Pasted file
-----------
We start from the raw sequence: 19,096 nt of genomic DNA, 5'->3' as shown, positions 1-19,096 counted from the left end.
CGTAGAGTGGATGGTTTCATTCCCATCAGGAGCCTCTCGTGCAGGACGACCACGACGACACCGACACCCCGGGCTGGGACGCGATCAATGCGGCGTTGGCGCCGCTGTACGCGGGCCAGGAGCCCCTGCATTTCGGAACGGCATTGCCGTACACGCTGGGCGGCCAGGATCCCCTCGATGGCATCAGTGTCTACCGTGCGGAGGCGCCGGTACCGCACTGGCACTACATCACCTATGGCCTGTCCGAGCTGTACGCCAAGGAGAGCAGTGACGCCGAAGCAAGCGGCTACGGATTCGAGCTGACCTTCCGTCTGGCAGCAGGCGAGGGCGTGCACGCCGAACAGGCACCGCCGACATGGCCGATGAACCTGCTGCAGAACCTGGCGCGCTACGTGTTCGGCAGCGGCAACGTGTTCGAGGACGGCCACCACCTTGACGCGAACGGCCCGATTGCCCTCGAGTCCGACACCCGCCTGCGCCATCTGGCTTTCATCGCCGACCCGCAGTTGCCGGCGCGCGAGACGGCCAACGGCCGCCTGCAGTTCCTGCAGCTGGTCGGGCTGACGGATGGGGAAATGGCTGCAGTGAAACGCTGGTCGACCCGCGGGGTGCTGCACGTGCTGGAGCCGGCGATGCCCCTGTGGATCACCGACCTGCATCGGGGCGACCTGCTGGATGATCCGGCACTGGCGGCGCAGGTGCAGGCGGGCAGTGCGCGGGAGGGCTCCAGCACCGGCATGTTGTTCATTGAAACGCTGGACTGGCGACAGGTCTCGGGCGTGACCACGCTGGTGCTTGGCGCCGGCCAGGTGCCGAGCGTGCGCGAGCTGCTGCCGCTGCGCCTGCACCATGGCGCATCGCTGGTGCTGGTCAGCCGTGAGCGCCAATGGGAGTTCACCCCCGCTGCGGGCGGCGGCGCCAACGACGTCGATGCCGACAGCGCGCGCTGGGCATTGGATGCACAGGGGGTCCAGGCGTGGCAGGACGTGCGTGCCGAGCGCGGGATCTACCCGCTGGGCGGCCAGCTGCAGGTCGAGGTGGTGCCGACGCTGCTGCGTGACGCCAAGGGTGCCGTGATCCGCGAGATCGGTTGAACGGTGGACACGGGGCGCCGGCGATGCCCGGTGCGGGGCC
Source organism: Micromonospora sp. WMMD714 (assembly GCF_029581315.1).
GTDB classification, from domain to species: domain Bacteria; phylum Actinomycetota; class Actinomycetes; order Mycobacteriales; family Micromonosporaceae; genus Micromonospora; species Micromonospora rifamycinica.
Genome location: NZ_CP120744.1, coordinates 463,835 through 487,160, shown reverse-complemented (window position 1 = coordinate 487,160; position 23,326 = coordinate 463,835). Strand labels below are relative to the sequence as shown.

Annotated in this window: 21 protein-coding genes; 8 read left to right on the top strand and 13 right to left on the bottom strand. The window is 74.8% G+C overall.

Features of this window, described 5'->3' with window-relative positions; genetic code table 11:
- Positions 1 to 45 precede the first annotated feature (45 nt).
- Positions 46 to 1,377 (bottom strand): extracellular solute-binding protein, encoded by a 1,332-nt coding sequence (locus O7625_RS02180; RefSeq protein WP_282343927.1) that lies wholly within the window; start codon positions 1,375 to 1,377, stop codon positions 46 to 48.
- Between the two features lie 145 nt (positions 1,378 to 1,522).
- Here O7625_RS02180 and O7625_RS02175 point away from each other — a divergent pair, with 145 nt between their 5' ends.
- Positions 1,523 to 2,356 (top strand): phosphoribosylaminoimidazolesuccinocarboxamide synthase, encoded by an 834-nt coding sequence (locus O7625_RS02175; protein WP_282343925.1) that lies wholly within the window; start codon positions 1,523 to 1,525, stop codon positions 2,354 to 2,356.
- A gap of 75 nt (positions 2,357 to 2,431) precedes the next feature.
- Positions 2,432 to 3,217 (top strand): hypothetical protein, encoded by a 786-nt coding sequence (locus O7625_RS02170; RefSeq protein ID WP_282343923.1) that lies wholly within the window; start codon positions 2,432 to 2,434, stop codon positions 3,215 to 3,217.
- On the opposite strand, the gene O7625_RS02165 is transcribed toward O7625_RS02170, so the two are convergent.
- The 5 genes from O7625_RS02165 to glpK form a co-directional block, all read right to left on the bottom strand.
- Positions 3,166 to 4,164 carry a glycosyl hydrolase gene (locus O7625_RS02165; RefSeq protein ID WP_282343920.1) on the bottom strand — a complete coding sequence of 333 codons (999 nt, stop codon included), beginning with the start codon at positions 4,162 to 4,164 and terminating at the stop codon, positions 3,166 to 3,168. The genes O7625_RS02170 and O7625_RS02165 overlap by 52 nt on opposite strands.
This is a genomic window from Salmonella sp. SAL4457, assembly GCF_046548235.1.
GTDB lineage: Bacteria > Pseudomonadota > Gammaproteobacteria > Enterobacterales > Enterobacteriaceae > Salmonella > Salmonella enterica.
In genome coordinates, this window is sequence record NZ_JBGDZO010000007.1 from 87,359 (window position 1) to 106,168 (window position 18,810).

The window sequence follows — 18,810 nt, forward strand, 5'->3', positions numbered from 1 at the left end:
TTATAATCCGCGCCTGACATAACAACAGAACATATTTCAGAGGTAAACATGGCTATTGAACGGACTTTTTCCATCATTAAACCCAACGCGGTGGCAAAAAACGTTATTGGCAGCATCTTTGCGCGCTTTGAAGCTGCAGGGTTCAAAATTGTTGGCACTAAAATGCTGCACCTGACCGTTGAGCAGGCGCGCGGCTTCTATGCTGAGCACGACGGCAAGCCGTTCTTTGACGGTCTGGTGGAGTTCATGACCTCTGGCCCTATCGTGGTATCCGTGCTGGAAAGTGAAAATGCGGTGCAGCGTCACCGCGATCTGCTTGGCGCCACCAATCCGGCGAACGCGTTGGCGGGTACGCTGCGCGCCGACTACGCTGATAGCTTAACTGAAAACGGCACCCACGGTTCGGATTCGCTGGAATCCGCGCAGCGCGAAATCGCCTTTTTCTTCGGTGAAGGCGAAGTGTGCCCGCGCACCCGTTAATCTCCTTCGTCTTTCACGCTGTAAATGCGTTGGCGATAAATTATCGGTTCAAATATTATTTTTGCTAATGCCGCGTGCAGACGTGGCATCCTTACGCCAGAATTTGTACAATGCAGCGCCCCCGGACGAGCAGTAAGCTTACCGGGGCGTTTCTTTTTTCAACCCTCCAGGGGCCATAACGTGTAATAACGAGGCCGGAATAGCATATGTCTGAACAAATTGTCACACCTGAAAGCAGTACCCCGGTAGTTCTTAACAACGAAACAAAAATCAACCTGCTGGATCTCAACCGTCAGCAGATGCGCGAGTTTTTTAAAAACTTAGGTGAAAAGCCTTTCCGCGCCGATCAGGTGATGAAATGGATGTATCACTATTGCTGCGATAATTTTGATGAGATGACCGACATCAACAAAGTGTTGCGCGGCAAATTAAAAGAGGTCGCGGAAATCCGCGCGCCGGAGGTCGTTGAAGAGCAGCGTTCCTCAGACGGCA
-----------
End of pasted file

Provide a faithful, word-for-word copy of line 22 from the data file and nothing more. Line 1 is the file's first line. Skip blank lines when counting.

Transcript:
TTATAATCCGCGCCTGACATAACAACAGAACATATTTCAGAGGTAAACATGGCTATTGAACGGACTTTTTCCATCATTAAACCCAACGCGGTGGCAAAAAACGTTATTGGCAGCATCTTTGCGCGCTTTGAAGCTGCAGGGTTCAAAATTGTTGGCACTAAAATGCTGCACCTGACCGTTGAGCAGGCGCGCGGCTTCTATGCTGAGCACGACGGCAAGCCGTTCTTTGACGGTCTGGTGGAGTTCATGACCTCTGGCCCTATCGTGGTATCCGTGCTGGAAAGTGAAAATGCGGTGCAGCGTCACCGCGATCTGCTTGGCGCCACCAATCCGGCGAACGCGTTGGCGGGTACGCTGCGCGCCGACTACGCTGATAGCTTAACTGAAAACGGCACCCACGGTTCGGATTCGCTGGAATCCGCGCAGCGCGAAATCGCCTTTTTCTTCGGTGAAGGCGAAGTGTGCCCGCGCACCCGTTAATCTCCTTCGTCTTTCACGCTGTAAATGCGTTGGCGATAAATTATCGGTTCAAATATTATTTTTGCTAATGCCGCGTGCAGACGTGGCATCCTTACGCCAGAATTTGTACAATGCAGCGCCCCCGGACGAGCAGTAAGCTTACCGGGGCGTTTCTTTTTTCAACCCTCCAGGGGCCATAACGTGTAATAACGAGGCCGGAATAGCATATGTCTGAACAAATTGTCACACCTGAAAGCAGTACCCCGGTAGTTCTTAACAACGAAACAAAAATCAACCTGCTGGATCTCAACCGTCAGCAGATGCGCGAGTTTTTTAAAAACTTAGGTGAAAAGCCTTTCCGCGCCGATCAGGTGATGAAATGGATGTATCACTATTGCTGCGATAATTTTGATGAGATGACCGACATCAACAAAGTGTTGCGCGGCAAATTAAAAGAGGTCGCGGAAATCCGCGCGCCGGAGGTCGTTGAAGAGCAGCGTTCCTCAGACGGCA